Take the roof off 4th Avenue and turn the subway into a canal?
May 30, 2018, 1:50 pm
Kathryn Gilchrist from Sunset Park says:
Bravo, CB7, for bringing this up. Very few jobs are being created by SBMT, just 250. Are these jobs going to Sunset Park or even Brooklyn residents? Who willl monitor that? Increased enforcement of the truck routes will be needed so trucks don’t sneak onto residential blocks. The dinky train tracks over there don’t look like they’ll last long if huge containers are put on them. Glad you are trying to get neighborhood concerns addressed.
May 30, 2018, 3:50 pm
TOM MURPHY from Sunset Park says:
I was present at the announcement of the Sustainable South Brooklyn Marine Terminal(SSBMT) in early May at the waterfront. I was the one with the poster: DEATH TO THE BQX.

Seems it is planned that 900,000 metric tons of materials cargo will arrive annually to the Sunset Park waterfront. The purported benefits are an add 250 quality-jobs to this new job hub and the elimination of more than 11,000 truck trips each year.

I have questions. Are these 250 Full Time Equivalent(FTE) jobs? Are these jobs that exist at the Newark seaport now and will those current job-holders travel to Sunset Park to perform the work, or are these new unfilled positions that will be advertised to locals? Will the reduction of 11,000 truck trips annually be a reduction from the Bayonne Bridge and the VNB, but only added truck trips to our local truck routes? When the cargo arrives at the Sunset Park waterfront how exactly will it be forwarded from the shoreline to its final destinations? Re-loaded on other ships or barges at the SSBMT? To the rail line at 1st Avenue and on to the LIRR at 65th Street? Finally, just how many truck trips will originate at the SSBMT onto 39th Street?

Currently there are plans by the City to curtail traffic thru-flow on all the Sunset Park truck routes--Protected Bike Lanes on 4th Avenue, the Brooklyn Queens Connection trolley rails on 3rd and 2nd Avenues and 1st Avenue and the Greenway bike route on 3rd & 2nd & 1st. Avenues.

Industry City wishes to add 10,000 new jobs at their adjacent job site. The Mayor wants 5,000 new positions at nearby Bush Terminal. Perhaps 1,000 office jobs will be housed at Sunset Yards now under construction on 39th Street just above 3rd Avenue.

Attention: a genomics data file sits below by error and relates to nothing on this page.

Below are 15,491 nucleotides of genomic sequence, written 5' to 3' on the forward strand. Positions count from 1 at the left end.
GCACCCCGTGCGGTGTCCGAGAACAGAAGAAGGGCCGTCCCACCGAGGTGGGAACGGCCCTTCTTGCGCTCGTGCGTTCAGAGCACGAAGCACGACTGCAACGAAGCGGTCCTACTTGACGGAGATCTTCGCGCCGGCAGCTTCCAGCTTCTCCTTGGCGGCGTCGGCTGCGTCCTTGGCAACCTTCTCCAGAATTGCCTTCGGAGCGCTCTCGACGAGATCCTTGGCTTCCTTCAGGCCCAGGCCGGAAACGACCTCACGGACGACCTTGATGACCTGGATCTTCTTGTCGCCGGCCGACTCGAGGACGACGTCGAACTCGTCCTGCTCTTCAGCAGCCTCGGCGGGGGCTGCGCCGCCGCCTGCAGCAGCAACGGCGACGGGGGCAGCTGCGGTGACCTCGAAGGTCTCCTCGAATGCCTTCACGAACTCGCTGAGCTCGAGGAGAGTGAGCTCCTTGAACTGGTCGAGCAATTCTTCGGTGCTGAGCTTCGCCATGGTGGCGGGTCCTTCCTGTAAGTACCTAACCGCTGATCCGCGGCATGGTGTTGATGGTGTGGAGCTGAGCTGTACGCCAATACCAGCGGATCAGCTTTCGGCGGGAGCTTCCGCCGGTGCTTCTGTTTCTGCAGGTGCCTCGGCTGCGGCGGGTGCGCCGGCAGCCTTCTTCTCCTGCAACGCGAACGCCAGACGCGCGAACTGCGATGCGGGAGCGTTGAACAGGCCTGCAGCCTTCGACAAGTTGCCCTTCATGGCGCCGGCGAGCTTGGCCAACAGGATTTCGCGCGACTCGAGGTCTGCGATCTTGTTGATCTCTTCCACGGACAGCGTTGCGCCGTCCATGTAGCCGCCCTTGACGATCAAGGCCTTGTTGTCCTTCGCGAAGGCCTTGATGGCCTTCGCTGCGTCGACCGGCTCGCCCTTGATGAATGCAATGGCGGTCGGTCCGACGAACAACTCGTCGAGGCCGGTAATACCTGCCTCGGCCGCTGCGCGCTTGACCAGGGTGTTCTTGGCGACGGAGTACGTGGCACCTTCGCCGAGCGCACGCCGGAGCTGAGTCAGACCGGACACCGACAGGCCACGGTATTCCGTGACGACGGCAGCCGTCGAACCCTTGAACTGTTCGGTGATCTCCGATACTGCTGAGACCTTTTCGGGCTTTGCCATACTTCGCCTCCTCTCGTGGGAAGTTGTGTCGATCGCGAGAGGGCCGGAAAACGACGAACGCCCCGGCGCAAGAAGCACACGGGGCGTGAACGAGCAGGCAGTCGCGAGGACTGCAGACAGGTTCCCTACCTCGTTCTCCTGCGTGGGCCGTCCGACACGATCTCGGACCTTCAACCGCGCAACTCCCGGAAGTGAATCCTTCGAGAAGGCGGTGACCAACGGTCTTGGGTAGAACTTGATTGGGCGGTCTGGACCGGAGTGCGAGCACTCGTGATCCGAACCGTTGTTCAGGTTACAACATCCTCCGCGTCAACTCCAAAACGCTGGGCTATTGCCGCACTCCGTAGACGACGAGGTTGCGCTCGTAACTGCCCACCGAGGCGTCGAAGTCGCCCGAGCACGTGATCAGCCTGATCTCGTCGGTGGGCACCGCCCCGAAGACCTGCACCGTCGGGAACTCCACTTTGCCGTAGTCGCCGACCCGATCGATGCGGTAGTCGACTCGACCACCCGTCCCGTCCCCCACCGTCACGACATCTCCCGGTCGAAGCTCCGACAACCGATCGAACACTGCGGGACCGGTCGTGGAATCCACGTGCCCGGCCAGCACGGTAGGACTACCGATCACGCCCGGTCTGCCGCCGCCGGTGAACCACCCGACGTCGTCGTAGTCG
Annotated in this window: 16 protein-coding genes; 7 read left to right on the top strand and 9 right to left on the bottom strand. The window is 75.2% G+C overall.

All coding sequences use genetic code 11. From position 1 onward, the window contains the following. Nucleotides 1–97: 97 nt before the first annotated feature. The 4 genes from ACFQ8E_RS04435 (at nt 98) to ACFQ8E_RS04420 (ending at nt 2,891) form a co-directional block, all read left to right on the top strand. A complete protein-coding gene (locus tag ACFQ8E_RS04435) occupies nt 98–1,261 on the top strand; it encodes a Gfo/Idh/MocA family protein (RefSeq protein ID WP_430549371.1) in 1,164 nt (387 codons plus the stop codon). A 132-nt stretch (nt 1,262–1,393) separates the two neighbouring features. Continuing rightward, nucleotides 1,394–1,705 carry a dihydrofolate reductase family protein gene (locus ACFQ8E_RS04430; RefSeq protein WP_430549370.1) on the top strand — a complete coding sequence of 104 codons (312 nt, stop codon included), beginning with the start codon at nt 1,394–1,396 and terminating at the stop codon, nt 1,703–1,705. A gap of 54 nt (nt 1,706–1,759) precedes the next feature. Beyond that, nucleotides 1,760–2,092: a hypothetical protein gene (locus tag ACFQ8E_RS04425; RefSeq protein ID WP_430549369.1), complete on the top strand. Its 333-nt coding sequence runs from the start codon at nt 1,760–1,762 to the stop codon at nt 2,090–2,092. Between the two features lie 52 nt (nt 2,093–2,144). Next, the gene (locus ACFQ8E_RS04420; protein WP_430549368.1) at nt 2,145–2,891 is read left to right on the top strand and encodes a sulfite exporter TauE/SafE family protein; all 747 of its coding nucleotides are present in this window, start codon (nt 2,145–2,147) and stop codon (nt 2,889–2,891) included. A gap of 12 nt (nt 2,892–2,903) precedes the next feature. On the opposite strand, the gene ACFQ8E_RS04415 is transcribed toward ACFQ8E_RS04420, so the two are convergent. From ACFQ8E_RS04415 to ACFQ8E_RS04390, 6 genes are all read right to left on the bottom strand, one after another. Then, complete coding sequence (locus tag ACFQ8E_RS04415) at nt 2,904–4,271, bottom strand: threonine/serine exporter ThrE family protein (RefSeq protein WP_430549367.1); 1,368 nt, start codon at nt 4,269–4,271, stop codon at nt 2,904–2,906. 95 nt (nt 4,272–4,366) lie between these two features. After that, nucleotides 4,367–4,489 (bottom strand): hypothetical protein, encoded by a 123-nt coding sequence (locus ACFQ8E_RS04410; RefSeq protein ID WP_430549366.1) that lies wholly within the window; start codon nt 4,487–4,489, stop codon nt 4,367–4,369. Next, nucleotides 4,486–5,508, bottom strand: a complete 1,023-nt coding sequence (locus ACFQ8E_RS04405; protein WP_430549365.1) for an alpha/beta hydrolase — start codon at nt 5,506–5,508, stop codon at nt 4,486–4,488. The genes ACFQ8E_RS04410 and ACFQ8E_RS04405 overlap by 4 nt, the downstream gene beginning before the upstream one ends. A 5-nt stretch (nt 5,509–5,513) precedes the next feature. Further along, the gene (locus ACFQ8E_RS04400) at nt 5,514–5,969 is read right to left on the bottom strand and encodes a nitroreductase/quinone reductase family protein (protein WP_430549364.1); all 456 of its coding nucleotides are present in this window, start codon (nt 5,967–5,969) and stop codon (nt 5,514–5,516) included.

Not all these plans will fly in the place provided. What's there now or is under construction will continue. The City will have to pick and choose what else can exist in a small limited job hub. Future strain on the roads will only force trucks onto the residential streets upland. All these avenues in the Gowanus Corridor are much-used through-traffic urban arteries both morning and evenings. Doesn't look good for the BQX.
May 30, 2018, 4:38 pm
Moshe Aron Kestenbaum from Williamsburg ODA says:
Dig a canal on 5th Ave and have electric boats deliver the goods. Isn’t a light rail better suited traveling down 2nd ave. ?
May 30, 2018, 8:20 pm
Clarita from Park Slope says:
What about the parking situation?! Where will the parking be?!?! (I'm not talking about bicycle parking)
May 31, 2018, 5:40 am
TOM MURPHY from Sunset Park says:
You are wise, Clarita, for one who has lived but one lifetime.

Having failed to get real people to curtail driving with incentives(better transit, bikes, etc.) that has failed to deliver. any progress has been more than offset by car-share(50% increase in Manhattan and e-commerce(double local deliveries). The "deep state" of NYC DoT has conspired to deliver disincentives (diminished free parking at the curb, protected bike lanes, more parking placards for government workers, speed cameras, citiwide blanket 'default' lower speed limits, higher parking fees and fines, etc.). Do you remember voting on these or voting for an elected City official who advocated for it? No, these are not vote-magnets.

Bravo, Kathryn. Now attend the next CB Transportation meeting on Monday, June 11. The subject for discussion is a plan for traffic management(?) in this same waterfront area. Anyone can attend and join in the discussion. The monthly CB meeting is on Wednesday, June 20th, and you can see if anything comes of it. If not you can request to comment that night as well.

Same for you Clarita.
May 31, 2018, 1:30 pm